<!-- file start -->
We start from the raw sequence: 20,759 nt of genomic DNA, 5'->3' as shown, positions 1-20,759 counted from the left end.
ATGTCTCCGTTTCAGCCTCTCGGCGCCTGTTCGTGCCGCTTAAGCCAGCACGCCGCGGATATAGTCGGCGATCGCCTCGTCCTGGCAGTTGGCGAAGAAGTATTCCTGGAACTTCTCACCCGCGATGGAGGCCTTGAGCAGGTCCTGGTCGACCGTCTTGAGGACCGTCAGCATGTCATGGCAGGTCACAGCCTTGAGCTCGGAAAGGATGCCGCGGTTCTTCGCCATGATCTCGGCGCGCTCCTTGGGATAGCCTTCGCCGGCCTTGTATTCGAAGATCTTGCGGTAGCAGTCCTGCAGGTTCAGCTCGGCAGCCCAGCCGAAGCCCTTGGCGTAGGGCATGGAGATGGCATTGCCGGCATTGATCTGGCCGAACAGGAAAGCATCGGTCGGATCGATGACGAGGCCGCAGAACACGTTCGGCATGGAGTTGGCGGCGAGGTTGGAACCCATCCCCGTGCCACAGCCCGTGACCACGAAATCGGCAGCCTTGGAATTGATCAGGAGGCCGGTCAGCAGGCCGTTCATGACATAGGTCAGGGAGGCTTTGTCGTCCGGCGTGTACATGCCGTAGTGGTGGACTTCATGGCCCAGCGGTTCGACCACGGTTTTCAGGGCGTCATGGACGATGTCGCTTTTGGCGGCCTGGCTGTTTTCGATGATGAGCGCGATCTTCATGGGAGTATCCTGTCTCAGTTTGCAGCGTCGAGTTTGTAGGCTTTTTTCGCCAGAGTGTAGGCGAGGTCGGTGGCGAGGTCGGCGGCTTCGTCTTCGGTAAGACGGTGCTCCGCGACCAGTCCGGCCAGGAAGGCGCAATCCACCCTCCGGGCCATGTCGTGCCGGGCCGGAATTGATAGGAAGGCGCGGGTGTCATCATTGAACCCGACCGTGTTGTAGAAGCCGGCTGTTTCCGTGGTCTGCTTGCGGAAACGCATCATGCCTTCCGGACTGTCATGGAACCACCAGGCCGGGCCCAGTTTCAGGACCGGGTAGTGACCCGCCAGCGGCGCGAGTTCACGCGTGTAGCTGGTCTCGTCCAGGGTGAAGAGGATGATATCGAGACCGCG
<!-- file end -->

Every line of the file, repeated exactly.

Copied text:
We start from the raw sequence: 20,759 nt of genomic DNA, 5'->3' as shown, positions 1-20,759 counted from the left end.
ATGTCTCCGTTTCAGCCTCTCGGCGCCTGTTCGTGCCGCTTAAGCCAGCACGCCGCGGATATAGTCGGCGATCGCCTCGTCCTGGCAGTTGGCGAAGAAGTATTCCTGGAACTTCTCACCCGCGATGGAGGCCTTGAGCAGGTCCTGGTCGACCGTCTTGAGGACCGTCAGCATGTCATGGCAGGTCACAGCCTTGAGCTCGGAAAGGATGCCGCGGTTCTTCGCCATGATCTCGGCGCGCTCCTTGGGATAGCCTTCGCCGGCCTTGTATTCGAAGATCTTGCGGTAGCAGTCCTGCAGGTTCAGCTCGGCAGCCCAGCCGAAGCCCTTGGCGTAGGGCATGGAGATGGCATTGCCGGCATTGATCTGGCCGAACAGGAAAGCATCGGTCGGATCGATGACGAGGCCGCAGAACACGTTCGGCATGGAGTTGGCGGCGAGGTTGGAACCCATCCCCGTGCCACAGCCCGTGACCACGAAATCGGCAGCCTTGGAATTGATCAGGAGGCCGGTCAGCAGGCCGTTCATGACATAGGTCAGGGAGGCTTTGTCGTCCGGCGTGTACATGCCGTAGTGGTGGACTTCATGGCCCAGCGGTTCGACCACGGTTTTCAGGGCGTCATGGACGATGTCGCTTTTGGCGGCCTGGCTGTTTTCGATGATGAGCGCGATCTTCATGGGAGTATCCTGTCTCAGTTTGCAGCGTCGAGTTTGTAGGCTTTTTTCGCCAGAGTGTAGGCGAGGTCGGTGGCGAGGTCGGCGGCTTCGTCTTCGGTAAGACGGTGCTCCGCGACCAGTCCGGCCAGGAAGGCGCAATCCACCCTCCGGGCCATGTCGTGCCGGGCCGGAATTGATAGGAAGGCGCGGGTGTCATCATTGAACCCGACCGTGTTGTAGAAGCCGGCTGTTTCCGTGGTCTGCTTGCGGAAACGCATCATGCCTTCCGGACTGTCATGGAACCACCAGGCCGGGCCCAGTTTCAGGACCGGGTAGTGACCCGCCAGCGGCGCGAGTTCACGCGTGTAGCTGGTCTCGTCCAGGGTGAAGAGGATGATATCGAGACCGCG